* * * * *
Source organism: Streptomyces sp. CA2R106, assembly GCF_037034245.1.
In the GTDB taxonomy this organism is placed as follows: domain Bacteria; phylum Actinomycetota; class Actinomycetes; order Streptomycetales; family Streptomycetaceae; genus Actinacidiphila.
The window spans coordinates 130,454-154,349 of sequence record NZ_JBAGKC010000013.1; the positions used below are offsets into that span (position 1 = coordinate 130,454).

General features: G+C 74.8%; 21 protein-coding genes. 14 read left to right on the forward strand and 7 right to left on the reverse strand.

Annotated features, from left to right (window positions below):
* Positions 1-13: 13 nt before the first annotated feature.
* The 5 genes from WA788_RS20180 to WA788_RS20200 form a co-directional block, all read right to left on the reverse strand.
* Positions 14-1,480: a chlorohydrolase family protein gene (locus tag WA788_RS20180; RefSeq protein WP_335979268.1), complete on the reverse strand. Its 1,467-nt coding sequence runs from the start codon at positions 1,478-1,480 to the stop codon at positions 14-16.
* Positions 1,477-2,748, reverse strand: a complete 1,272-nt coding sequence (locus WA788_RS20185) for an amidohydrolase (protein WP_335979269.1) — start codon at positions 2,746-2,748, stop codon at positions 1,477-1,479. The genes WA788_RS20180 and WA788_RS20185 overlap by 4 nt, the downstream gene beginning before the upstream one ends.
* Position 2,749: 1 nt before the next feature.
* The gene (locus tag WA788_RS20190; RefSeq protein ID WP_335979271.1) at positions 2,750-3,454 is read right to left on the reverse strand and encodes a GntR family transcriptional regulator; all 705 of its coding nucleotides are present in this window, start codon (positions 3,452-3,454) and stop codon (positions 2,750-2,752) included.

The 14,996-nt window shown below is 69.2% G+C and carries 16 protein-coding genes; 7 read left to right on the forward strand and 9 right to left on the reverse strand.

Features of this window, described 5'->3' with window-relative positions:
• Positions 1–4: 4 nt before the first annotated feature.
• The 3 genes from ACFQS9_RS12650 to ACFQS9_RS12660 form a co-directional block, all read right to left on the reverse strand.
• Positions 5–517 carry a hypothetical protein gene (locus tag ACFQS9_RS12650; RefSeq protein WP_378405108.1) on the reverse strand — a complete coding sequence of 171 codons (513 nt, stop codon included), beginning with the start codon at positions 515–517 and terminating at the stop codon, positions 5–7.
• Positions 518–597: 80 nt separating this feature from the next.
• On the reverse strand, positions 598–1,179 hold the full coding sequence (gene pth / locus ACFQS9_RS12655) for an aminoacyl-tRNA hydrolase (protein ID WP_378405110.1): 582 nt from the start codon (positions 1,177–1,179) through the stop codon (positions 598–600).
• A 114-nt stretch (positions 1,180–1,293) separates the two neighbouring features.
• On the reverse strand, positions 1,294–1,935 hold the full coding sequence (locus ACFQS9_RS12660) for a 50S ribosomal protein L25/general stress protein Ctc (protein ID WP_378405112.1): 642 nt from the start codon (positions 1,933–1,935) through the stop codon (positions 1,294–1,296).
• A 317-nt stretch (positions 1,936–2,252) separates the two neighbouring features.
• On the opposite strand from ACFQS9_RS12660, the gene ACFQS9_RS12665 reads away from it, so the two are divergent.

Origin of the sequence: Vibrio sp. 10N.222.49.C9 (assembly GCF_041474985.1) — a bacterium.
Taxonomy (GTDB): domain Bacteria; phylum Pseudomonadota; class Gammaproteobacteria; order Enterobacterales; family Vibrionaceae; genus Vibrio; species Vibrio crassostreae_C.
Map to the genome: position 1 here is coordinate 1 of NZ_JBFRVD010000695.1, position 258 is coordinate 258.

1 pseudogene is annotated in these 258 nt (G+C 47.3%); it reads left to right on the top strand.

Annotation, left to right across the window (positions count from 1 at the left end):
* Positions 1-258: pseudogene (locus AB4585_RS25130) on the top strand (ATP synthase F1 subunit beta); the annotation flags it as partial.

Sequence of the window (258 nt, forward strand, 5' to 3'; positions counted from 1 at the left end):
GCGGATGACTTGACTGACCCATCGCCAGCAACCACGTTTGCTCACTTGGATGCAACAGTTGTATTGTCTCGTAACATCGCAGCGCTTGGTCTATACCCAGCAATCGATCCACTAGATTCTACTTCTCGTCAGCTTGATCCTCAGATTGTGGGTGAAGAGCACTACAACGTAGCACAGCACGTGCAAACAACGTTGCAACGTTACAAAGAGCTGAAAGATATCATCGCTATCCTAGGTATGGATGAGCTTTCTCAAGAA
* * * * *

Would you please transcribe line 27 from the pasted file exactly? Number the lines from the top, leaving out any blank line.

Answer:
Annotation, left to right across the window (positions count from 1 at the left end):